Glory On Earth The Lyceum Theatre Edinburgh Review Thursday 25th May 2017


Glory on Earth at the Lyceum Theatre is a clever and at times light hearted re-examination by writer Linda McLean and director David Greig about the inevitable conflict and clash of immovable ideologies of two of the major figures attempting to shape the Scottish (and to a wider degree European) religious and political landscape of their times – Mary Queen of Scots and firebrand Protestant reformer John Knox – both of whom had returned to Scotland after many years away.

Both key figures –John Knox (Jamie Sives) and Queen Mary (Rona Morison) are always set up to be in eternal opposition – two sides of the same coin never destined to see one another clearly or even meet slightly on the rim edge of that coin…both thinking each had the right to “Glory on Earth”…one as the guardian of their faith given power to  defend that faith by God, Jesus and the words of his Bible, and the other an anointed Queen chosen by God and her faith to rule on this earth.  From the beginning, the politically poorly educated and even poorer politically supported young Queen never in the long run stood any chance of survival.

John Knox and the young Queen Mary, (who was only 18 years old when she stepped on Scottish soil at the Port of Leith to re-claim her throne that foggy day) met four times in her early reign.  The only records of those meeting are however from the pen of John Knox himself and of course give a very one sided version of events.  What Linda McLean has done by looking at the life of the young woman that was Mary Queen of Scots, her upbringing and those around her both in France and Scotland is take a flight of imagination into maybe what was going through Queen Mary’s mind too, and perhaps even up the records a little.  Mary Queen of Scots may have been very young when she came back to Scotland, but in that short time had already been married to the Dauphin Francis, become Queen of France, widowed and by default lost her throne.  Perhaps this young woman was not quite so naïve as everyone thought.

The decision not to make this a period costume drama and to use a wide variety of music (both period and contemporary) was I think the right one as this allowed us as an audience to connect more directly with the performance and the music.  The choice to have our Queen’s Ladies in Waiting – The Marys  - Christina Gordon,  Christie Gowans,  Kirsty Eila McIntyre, Hannah Jarrett-Scott, Shannon Swan and  Fiona Wood also play the parts of our principal Scottish nobles (including Queen Mary’s half brother James Stuart – Earl of Moray) works a little less well as you have to sometimes pay close attention as to who is actually speaking on stage.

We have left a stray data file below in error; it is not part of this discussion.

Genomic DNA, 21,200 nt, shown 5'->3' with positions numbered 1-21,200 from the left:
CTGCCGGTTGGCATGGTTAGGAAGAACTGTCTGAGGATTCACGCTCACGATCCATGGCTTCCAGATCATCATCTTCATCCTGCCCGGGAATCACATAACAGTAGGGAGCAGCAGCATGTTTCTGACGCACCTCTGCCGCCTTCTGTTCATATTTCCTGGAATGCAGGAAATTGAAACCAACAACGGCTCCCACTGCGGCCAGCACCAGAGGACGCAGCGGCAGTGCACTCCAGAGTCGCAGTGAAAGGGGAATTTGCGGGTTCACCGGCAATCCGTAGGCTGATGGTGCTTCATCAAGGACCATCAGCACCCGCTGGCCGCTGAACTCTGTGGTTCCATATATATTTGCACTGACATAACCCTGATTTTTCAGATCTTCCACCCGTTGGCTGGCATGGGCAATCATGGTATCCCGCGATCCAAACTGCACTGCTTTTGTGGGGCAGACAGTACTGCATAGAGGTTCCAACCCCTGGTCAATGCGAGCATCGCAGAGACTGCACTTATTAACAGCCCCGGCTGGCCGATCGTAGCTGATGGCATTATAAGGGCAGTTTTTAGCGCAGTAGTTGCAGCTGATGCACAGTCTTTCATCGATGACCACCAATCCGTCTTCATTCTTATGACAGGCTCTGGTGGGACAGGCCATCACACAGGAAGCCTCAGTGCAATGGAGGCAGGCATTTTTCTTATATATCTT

Rona Morison is a very good Mary Stuart, Queen of Scotland and captures well the light heartedness that you would have expected someone brought up in The Royal Court of France with all its wealth, colour, music and dancing to have, as well as the huge re-adjustment to  not only the far darker Scottish courts and a different state religion (Catholic mass was outlawed at this time in Scotland), but also a Royal court where the power of a monarch was far more limited than what she was used to in France.

Jamie Sives gives us a believable John Knox, but one who is probably far more moderate than the real one would ever have been.  The rhetoric of his pulpit preachings and lectures to his young, and in his mind tainted by Satan, Queen do give us some insight into an inflexible man using the words of his Bible to justify whatever action he takes.   It should also be borne in mind that this is a man whose convictions and views were in part heavily forged by living through Queen Mary (Bloody Mary) of England’s tyrannical reign of Protestant oppression.

The ugly face of extreme religious ideology of this time of course has present day reflections and what happened here very much shaped Scotland as a nation for the next 400 years and more.  Through a well written script there is still humour and lightness here between Mary and her Ladies in Waiting.

Much of the music in this production is French and one recurring song central to this story is one of my all time favourites- Edith Piaf’s” Hymne à l'amour”.

If you don’t like historical drama, don’t let that put you off going to this one – this is history without the weighty lectures and usual dullness that can come with the subject.


Review by Tom King

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